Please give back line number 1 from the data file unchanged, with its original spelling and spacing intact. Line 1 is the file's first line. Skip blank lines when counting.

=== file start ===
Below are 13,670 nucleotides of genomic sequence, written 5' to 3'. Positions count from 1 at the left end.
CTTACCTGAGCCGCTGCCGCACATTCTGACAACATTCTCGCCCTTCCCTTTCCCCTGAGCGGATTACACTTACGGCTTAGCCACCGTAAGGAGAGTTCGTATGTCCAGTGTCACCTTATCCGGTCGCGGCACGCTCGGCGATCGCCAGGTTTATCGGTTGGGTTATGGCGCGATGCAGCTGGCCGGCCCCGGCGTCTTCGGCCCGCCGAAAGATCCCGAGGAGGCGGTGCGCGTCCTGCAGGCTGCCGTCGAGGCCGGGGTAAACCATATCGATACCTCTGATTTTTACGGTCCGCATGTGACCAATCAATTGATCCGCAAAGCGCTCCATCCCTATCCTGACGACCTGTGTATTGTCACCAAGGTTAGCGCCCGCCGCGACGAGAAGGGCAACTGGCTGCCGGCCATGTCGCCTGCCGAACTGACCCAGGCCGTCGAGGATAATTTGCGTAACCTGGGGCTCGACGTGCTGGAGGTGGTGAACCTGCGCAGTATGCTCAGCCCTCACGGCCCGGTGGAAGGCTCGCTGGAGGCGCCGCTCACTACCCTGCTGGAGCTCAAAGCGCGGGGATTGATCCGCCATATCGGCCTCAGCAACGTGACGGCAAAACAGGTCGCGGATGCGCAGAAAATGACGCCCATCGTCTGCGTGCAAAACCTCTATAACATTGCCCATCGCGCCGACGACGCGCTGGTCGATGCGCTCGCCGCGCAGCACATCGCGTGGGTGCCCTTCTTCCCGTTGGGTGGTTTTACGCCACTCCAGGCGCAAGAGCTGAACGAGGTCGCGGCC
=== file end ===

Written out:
Below are 13,670 nucleotides of genomic sequence, written 5' to 3'. Positions count from 1 at the left end.